PR 04/20 | Quality of life and public safety should under pin future of construction industry
The Kamra tal-Periti met with Prime Minister Robert Abela, Minister Aaron Farrugia, Minister Ian Borg and Parliamentary Secretary Chris Agius yesterday afternoon to discuss the two public safety crises that have engulfed our country: the outbreak of the COVID-19 pandemic and the lack of adequate regulation in the construction industry, which recently led to the premature demise of Miriam Pace.
Construction industry crisis
On the construction industry crisis, Kamra tal-Periti President, Simone Vella Lenicker, acknowledged the role of some members of the profession. She also acknowledged the fact that Government had recognised the need for change, which it committed to implementing in the Letter of Commitment signed in August 2019. This outlined a number of reforms which the Kamra has been striving for, including:
- The licensing and classification of contractors by the State to ensure they are qualified to shoulder their responsibilities, and give the public and consumers peace of mind;
- The consolidation of laws and regulations whose remit is scattered in 22 different public entities;
- The introduction of regulations covering the design of permanent works which would fall under the responsibility of periti and engineers, and the execution of temporary works which would fall under the responsibility of contractors, thereby providing simplicity and clarity of the roles within the industry;
- The enactment of the long-overdue amendments to the Periti Act.
Vella Lenicker welcomed the Prime Minister’s statement in Parliament that responsibilities on site should follow the Civil Code, which underscores the symmetric responsibilities of periti and contractors. To this end, she called on Government to revise LN 136 of 2019 to eliminate the ambiguities about site responsibilities that it brought about.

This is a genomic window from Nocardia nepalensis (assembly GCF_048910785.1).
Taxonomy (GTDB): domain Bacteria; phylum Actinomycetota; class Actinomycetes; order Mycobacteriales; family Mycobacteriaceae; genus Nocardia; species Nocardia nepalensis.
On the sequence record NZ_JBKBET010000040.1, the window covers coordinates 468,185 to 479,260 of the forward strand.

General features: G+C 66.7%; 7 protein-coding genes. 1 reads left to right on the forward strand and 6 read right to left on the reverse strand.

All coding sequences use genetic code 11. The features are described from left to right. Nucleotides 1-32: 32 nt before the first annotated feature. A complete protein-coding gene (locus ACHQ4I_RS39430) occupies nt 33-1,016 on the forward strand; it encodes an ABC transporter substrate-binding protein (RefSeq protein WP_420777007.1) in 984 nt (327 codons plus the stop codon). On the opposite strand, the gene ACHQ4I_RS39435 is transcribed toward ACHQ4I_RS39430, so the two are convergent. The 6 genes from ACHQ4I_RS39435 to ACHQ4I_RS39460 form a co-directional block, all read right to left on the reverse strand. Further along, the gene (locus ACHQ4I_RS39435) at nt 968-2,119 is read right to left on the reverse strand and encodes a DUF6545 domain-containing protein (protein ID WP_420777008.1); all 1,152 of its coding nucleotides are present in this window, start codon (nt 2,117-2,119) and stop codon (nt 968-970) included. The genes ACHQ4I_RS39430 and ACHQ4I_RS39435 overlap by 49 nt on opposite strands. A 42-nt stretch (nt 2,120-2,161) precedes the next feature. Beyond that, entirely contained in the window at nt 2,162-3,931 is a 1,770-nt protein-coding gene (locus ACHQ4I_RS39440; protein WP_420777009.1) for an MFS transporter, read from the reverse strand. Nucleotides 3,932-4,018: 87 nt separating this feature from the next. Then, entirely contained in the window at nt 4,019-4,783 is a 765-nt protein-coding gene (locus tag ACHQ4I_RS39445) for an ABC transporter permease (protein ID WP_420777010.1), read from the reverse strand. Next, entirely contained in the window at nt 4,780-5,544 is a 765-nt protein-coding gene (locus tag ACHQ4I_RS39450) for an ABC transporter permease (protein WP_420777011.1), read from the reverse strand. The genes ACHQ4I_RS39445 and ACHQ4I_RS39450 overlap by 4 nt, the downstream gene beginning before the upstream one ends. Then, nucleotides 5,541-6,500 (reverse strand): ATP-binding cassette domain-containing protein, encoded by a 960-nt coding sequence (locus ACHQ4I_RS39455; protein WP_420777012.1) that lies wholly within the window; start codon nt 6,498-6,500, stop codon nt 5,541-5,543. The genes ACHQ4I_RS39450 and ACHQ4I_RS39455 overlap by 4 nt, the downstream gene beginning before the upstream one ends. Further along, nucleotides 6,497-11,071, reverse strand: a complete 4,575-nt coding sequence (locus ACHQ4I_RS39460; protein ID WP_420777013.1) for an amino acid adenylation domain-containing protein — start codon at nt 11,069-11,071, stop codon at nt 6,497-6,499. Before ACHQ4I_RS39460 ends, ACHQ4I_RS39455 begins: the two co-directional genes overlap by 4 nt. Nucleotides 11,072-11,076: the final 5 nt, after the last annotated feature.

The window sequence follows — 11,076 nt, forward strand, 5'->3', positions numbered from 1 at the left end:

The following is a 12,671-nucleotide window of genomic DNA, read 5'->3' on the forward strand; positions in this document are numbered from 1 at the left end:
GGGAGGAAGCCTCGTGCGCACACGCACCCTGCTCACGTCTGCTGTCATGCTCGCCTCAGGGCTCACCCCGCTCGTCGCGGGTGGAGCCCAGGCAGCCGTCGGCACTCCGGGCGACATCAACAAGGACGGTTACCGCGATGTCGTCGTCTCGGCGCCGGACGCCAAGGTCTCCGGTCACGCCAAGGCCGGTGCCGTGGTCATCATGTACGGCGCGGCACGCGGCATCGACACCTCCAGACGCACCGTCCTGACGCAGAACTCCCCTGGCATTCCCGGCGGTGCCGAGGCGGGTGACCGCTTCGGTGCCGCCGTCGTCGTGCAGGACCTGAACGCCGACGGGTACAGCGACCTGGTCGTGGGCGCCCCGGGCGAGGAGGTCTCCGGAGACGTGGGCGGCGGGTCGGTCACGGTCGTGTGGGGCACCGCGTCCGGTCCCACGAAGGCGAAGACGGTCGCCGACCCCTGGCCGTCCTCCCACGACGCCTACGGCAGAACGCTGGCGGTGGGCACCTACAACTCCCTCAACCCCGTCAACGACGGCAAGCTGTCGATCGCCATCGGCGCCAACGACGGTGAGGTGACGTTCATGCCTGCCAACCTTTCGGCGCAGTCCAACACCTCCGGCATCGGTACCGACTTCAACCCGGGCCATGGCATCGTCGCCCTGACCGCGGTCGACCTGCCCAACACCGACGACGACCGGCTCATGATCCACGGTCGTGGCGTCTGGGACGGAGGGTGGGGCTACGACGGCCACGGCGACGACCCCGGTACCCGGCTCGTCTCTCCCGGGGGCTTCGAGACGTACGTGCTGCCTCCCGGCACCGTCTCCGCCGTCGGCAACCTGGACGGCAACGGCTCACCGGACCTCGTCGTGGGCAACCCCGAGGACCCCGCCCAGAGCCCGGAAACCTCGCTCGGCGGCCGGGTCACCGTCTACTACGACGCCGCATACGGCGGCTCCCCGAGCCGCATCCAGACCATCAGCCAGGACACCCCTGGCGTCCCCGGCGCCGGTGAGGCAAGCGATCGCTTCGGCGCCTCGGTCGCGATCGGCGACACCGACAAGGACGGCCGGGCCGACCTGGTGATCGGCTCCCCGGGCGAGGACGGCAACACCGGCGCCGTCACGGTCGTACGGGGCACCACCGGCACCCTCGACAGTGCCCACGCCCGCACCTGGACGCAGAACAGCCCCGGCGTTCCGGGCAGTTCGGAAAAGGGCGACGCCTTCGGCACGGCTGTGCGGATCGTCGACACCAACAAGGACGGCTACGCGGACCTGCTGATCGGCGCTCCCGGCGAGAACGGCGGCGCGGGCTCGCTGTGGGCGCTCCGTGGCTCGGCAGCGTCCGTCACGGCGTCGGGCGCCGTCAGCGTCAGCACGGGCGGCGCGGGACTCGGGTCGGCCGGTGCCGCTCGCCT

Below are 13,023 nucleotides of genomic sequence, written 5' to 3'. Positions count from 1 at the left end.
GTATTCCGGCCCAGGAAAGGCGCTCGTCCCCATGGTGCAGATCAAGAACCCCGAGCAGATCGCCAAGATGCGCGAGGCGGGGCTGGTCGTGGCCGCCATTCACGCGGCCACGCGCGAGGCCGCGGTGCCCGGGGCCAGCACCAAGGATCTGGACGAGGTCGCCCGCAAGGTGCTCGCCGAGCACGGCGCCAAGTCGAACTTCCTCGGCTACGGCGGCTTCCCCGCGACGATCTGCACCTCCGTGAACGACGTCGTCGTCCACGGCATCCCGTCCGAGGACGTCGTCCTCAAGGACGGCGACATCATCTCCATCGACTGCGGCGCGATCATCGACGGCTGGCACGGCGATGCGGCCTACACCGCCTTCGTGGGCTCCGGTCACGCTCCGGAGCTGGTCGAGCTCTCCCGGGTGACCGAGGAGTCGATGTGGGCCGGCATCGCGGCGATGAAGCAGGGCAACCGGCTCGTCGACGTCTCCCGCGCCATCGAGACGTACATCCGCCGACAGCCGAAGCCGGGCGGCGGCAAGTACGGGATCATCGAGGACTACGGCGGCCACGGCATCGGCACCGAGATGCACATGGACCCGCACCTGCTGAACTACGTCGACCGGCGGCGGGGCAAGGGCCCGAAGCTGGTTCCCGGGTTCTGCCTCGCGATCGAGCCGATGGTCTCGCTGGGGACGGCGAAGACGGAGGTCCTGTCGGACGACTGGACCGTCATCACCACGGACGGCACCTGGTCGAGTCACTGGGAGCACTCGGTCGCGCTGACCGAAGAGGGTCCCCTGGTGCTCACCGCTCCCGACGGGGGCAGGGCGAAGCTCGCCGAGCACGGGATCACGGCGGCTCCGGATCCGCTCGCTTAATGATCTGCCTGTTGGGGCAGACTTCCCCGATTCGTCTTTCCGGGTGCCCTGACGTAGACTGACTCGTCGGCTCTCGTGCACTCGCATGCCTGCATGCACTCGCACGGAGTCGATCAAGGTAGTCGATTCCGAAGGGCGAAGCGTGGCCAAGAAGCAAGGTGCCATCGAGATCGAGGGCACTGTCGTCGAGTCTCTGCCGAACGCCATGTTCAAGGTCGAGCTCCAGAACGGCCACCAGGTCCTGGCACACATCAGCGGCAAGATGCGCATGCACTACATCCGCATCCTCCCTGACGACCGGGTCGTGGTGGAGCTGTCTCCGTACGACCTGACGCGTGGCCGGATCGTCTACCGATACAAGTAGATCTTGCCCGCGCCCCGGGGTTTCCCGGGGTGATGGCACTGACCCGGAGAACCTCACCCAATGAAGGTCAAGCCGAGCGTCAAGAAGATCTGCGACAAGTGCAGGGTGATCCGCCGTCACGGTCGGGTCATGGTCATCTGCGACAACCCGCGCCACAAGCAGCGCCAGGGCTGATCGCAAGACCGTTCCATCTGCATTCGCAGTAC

Government must also look at the issues besetting the industry in a holistic and comprehensive manner, as the Kamra tal-Periti has been calling for since 2007. Among these issues was the ill-advised obsession of the Planning Authority to insist on the indiscriminate provision of underground carparking, which is leading to the dangerous practice of excavating between party walls in narrow sites, as well as causing wider problems of waste management, traffic, air pollution and a rapid deterioration of the quality of life of Malta’s citizens.
Prime Minister Abela welcomed the Kamra’s contributions and detailed recommendations and looked forward to collaborating further with the Kamra in introducing the necessary reforms in the industry.
Vella Lenicker outlined the profession’s concerns about the risks to public safety should a national lockdown be announced suddenly. She explained that it is not advisable to abruptly shut down all construction sites, as some may present a greater risk to public safety if they are abandoned without the necessary precautions being put in place to ensure structural stability. She also stated that there may also be instances where properties may require urgent maintenance or repairs during the lockdown period, and provisions should be made for such situations.
It was agreed that, although there is no indication as yet from the public health authorities that a lockdown is imminent, separate discussions would be held with the relevant Ministries to prepare for such an eventuality should it arise.